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Queen Victoria’s bust stopped from leaving the UK

A white marble bust of Queen Victoria has been placed under a temporary export ban as it faces the prospect of leaving the UK.

The extraordinary sculpture depicts the monarch in her late years. It was created by celebrated sculptor Sir Alfred Gilbert between 1887 and 1889 to mark the monarch’s Golden Jubilee.

Arts Minister John Glen, who imposed the ban, said, “This captivating likeness of Queen Victoria showcases the extraordinary skills of celebrated sculptor Alfred Gilbert.

“I would be delighted to see this unique piece on display in a UK institution where the public can enjoy and admire it.”

The magnificent piece of art is now valued at £1.2 million. Unless a UK-based buyer can be found to match this asking price, there is a possibility that it will be taken out of the country.

The government said a decision to defer the export licence came after a recommendation by the Reviewing Committee on the Export of Works of Art and Objects of Cultural Interest (RCEWA), which is administered by administered by The Arts Council.

RCEWA member Lowell Libson said, “This monumental portrait bust of the Queen-Empress is not only an important icon made at the apogee of British power but a complex and hugely sympathetic image.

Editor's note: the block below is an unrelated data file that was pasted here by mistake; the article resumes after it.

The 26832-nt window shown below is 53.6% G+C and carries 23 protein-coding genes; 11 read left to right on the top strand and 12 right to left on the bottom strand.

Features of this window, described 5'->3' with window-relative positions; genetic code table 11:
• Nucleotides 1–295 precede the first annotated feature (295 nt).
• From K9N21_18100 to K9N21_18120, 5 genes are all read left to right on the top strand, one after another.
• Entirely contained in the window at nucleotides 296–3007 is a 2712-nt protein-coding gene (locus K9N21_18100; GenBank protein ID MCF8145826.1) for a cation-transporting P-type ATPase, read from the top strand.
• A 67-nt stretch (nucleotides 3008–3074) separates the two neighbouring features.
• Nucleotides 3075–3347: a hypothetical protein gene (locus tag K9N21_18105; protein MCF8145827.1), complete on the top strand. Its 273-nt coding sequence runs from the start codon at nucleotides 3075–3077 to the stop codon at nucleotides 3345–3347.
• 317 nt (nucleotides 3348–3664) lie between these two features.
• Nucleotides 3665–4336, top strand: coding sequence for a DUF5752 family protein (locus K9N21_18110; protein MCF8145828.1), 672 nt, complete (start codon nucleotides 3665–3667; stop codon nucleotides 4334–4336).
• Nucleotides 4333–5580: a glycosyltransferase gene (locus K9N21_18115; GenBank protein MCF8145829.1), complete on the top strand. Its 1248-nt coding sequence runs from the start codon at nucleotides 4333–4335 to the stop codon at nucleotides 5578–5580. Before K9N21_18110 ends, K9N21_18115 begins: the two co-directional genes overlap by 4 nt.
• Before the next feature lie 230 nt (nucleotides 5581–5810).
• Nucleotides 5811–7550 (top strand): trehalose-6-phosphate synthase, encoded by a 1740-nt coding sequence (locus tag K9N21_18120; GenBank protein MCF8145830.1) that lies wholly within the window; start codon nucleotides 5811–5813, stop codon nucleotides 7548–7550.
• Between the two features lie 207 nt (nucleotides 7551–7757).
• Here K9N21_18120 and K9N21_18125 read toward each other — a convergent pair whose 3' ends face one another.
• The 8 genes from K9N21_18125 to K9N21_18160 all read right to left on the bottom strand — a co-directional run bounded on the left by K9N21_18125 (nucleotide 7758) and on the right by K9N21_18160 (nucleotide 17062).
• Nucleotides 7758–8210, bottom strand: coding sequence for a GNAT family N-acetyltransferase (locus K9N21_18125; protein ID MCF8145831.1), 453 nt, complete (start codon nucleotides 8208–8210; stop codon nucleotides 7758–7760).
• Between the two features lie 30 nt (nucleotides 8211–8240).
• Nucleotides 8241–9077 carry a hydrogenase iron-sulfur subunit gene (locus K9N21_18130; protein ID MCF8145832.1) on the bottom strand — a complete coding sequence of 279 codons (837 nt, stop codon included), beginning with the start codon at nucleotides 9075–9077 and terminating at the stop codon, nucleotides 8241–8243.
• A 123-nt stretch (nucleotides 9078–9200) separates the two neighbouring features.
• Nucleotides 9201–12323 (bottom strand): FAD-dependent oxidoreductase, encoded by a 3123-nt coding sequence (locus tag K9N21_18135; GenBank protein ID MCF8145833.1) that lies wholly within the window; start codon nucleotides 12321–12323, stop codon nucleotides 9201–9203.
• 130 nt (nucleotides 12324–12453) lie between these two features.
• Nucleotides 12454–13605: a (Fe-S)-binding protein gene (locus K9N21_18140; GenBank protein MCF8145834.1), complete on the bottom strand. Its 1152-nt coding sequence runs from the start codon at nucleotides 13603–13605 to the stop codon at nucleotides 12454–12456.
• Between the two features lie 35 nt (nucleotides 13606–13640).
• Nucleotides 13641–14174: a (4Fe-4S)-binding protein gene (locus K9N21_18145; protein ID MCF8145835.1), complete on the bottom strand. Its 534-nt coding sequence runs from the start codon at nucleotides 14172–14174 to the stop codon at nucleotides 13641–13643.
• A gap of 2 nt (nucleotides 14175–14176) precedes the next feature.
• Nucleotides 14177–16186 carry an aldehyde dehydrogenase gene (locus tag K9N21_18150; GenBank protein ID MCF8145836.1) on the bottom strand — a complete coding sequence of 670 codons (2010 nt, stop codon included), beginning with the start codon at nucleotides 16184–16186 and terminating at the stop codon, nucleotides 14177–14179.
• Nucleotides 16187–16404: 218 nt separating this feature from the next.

“It is also a tour de force of marble carving, a medium which Gilbert rarely employed.”

Commissioned by the Army and Navy Club on Pall Mall, London, the bust was based on a full-length statue of the Queen. Amazingly for a bust that looks very close to reality, Gilbert worked from photographs and used his mother to model the figure and drapery, remarking at the time, “One was queen of my country, the other queen of my heart.”

It was also said that the bust had a metal crown before Gilbert removed it. His promise to create a marble crown to match the innovation never materialised, and ever since the bust remained uncrowned.

The struggle to save the iconic sculpture comes only days after another battle to keep Queen Victoria’s coronet in the UK was won following a donation by an Irish-American hedge fund owner.

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